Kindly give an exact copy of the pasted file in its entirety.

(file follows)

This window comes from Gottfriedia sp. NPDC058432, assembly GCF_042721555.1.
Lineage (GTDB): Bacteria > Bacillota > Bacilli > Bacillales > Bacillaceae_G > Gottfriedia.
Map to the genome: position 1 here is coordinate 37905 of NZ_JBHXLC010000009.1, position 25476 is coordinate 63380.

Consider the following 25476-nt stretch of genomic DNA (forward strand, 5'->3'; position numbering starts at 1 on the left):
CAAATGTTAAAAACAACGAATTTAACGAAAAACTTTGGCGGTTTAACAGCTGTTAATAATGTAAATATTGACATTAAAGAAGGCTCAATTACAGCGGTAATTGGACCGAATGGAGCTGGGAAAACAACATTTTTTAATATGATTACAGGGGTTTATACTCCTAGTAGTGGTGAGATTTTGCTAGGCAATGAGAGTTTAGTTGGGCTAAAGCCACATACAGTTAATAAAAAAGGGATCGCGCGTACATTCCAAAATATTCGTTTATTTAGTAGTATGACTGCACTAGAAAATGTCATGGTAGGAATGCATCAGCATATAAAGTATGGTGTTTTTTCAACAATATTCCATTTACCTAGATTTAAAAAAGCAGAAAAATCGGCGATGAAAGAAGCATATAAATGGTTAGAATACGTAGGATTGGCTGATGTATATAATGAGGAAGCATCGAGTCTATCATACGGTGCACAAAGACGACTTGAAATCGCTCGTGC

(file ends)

This window comes from Gottfriedia sp. NPDC058432, assembly GCF_042721555.1.
Lineage (GTDB): Bacteria > Bacillota > Bacilli > Bacillales > Bacillaceae_G > Gottfriedia.
Map to the genome: position 1 here is coordinate 37905 of NZ_JBHXLC010000009.1, position 25476 is coordinate 63380.

Consider the following 25476-nt stretch of genomic DNA (forward strand, 5'->3'; position numbering starts at 1 on the left):
CAAATGTTAAAAACAACGAATTTAACGAAAAACTTTGGCGGTTTAACAGCTGTTAATAATGTAAATATTGACATTAAAGAAGGCTCAATTACAGCGGTAATTGGACCGAATGGAGCTGGGAAAACAACATTTTTTAATATGATTACAGGGGTTTATACTCCTAGTAGTGGTGAGATTTTGCTAGGCAATGAGAGTTTAGTTGGGCTAAAGCCACATACAGTTAATAAAAAAGGGATCGCGCGTACATTCCAAAATATTCGTTTATTTAGTAGTATGACTGCACTAGAAAATGTCATGGTAGGAATGCATCAGCATATAAAGTATGGTGTTTTTTCAACAATATTCCATTTACCTAGATTTAAAAAAGCAGAAAAATCGGCGATGAAAGAAGCATATAAATGGTTAGAATACGTAGGATTGGCTGATGTATATAATGAGGAAGCATCGAGTCTATCATACGGTGCACAAAGACGACTTGAAATCGCTCGTGC